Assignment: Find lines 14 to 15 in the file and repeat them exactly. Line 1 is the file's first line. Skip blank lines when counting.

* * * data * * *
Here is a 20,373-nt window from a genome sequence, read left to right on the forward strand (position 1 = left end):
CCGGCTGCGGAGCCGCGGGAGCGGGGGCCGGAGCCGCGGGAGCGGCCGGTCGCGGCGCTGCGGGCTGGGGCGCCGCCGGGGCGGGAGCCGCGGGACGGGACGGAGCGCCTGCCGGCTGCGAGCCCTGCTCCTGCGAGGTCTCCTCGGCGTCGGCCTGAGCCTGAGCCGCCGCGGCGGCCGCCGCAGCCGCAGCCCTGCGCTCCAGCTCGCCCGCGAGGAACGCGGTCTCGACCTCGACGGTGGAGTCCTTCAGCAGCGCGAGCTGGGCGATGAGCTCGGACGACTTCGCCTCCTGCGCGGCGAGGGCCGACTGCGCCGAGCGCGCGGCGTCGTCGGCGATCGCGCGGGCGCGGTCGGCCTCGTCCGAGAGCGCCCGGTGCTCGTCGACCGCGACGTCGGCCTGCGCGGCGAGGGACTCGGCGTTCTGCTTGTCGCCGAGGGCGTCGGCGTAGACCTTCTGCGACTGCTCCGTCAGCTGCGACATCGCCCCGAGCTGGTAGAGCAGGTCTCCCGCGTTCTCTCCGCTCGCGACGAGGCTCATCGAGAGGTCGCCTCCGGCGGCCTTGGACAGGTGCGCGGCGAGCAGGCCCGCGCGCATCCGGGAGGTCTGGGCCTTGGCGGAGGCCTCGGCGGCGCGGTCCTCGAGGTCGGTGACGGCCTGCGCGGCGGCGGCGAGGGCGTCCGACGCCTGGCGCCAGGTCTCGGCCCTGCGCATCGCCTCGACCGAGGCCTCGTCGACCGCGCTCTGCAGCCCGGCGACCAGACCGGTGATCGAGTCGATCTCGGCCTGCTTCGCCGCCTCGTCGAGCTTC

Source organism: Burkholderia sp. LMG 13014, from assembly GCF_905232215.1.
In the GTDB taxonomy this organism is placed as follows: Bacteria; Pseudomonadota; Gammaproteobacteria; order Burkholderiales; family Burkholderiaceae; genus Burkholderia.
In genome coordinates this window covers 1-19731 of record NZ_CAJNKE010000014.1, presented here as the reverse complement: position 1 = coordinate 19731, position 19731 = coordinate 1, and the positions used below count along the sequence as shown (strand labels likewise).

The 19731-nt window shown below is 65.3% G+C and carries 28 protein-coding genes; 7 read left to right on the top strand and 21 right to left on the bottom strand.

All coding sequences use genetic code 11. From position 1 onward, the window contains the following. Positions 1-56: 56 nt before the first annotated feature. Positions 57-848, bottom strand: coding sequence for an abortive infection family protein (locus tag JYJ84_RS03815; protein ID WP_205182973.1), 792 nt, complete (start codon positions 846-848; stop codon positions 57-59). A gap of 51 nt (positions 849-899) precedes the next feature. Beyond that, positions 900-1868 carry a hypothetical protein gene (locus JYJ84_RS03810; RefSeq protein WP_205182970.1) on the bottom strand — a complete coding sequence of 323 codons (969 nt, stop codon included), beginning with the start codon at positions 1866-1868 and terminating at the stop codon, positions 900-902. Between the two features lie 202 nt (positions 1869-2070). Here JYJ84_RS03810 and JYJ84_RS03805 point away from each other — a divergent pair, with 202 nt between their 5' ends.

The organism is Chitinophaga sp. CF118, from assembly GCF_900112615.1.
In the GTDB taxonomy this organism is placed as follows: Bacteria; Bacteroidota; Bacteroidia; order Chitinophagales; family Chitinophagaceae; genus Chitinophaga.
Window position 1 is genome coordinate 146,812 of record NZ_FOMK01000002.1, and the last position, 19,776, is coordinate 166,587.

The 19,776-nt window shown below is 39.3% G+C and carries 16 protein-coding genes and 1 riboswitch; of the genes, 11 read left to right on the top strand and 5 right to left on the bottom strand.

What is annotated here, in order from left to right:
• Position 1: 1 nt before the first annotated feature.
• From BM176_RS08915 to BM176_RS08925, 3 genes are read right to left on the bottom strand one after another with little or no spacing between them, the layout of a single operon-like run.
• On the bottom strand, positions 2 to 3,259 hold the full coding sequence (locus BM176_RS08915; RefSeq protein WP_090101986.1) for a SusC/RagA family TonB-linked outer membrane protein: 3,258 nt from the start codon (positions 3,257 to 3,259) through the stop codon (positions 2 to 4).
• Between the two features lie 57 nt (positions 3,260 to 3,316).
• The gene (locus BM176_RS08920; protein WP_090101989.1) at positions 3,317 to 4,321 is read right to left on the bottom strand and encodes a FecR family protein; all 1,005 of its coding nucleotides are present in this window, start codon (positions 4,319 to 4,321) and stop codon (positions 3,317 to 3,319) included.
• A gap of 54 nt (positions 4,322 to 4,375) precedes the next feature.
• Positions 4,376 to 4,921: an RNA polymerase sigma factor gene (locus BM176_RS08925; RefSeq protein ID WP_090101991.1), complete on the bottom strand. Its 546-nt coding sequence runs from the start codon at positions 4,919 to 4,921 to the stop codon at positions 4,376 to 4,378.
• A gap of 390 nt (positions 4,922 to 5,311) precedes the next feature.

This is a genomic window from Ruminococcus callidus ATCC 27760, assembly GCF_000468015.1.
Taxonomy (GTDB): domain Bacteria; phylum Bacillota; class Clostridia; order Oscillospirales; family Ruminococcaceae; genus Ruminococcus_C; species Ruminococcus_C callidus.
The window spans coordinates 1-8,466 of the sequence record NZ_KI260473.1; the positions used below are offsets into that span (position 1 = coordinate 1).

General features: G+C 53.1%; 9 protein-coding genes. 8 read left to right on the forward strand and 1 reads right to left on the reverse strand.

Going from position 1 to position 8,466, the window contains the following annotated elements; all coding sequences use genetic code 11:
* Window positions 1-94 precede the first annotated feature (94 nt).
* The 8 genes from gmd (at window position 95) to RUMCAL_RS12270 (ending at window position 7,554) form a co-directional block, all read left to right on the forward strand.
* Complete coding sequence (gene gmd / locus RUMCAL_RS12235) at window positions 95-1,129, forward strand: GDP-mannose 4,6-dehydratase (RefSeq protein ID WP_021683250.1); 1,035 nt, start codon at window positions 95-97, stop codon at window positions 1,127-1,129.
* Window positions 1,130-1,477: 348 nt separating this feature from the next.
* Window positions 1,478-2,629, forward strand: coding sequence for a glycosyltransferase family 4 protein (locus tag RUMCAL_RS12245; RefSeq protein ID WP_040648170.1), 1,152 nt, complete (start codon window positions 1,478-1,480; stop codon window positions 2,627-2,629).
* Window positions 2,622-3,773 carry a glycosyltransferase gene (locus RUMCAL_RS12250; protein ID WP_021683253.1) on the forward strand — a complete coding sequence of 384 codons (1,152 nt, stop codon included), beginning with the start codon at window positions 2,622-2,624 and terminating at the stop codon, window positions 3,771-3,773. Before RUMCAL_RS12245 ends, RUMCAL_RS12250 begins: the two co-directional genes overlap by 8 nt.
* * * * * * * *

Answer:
• From BM176_RS08915 to BM176_RS08925, 3 genes are read right to left on the bottom strand one after another with little or no spacing between them, the layout of a single operon-like run.
• On the bottom strand, positions 2 to 3,259 hold the full coding sequence (locus BM176_RS08915; RefSeq protein WP_090101986.1) for a SusC/RagA family TonB-linked outer membrane protein: 3,258 nt from the start codon (positions 3,257 to 3,259) through the stop codon (positions 2 to 4).